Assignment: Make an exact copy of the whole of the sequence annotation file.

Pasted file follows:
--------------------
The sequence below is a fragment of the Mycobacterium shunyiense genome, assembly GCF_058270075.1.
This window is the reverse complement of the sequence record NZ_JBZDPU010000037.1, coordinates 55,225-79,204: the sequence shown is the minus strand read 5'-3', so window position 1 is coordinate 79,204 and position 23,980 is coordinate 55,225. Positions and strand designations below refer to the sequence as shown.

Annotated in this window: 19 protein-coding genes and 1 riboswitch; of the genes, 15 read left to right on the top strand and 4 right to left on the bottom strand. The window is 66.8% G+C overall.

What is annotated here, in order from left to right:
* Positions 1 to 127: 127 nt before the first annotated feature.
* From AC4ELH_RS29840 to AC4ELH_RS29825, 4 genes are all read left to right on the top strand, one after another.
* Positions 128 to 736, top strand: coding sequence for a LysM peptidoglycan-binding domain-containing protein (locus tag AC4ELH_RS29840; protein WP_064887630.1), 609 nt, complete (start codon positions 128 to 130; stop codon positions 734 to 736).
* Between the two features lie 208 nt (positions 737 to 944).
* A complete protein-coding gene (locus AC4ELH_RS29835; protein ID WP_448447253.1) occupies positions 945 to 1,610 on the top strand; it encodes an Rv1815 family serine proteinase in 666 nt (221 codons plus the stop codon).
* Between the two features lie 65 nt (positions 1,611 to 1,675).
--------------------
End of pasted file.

The sequence below is a fragment of the Mycobacterium shunyiense genome, assembly GCF_058270075.1.
This window is the reverse complement of the sequence record NZ_JBZDPU010000037.1, coordinates 55,225-79,204: the sequence shown is the minus strand read 5'-3', so window position 1 is coordinate 79,204 and position 23,980 is coordinate 55,225. Positions and strand designations below refer to the sequence as shown.

Annotated in this window: 19 protein-coding genes and 1 riboswitch; of the genes, 15 read left to right on the top strand and 4 right to left on the bottom strand. The window is 66.8% G+C overall.

What is annotated here, in order from left to right:
* Positions 1 to 127: 127 nt before the first annotated feature.
* From AC4ELH_RS29840 to AC4ELH_RS29825, 4 genes are all read left to right on the top strand, one after another.
* Positions 128 to 736, top strand: coding sequence for a LysM peptidoglycan-binding domain-containing protein (locus tag AC4ELH_RS29840; protein WP_064887630.1), 609 nt, complete (start codon positions 128 to 130; stop codon positions 734 to 736).
* Between the two features lie 208 nt (positions 737 to 944).
* A complete protein-coding gene (locus AC4ELH_RS29835; protein ID WP_448447253.1) occupies positions 945 to 1,610 on the top strand; it encodes an Rv1815 family serine proteinase in 666 nt (221 codons plus the stop codon).
* Between the two features lie 65 nt (positions 1,611 to 1,675).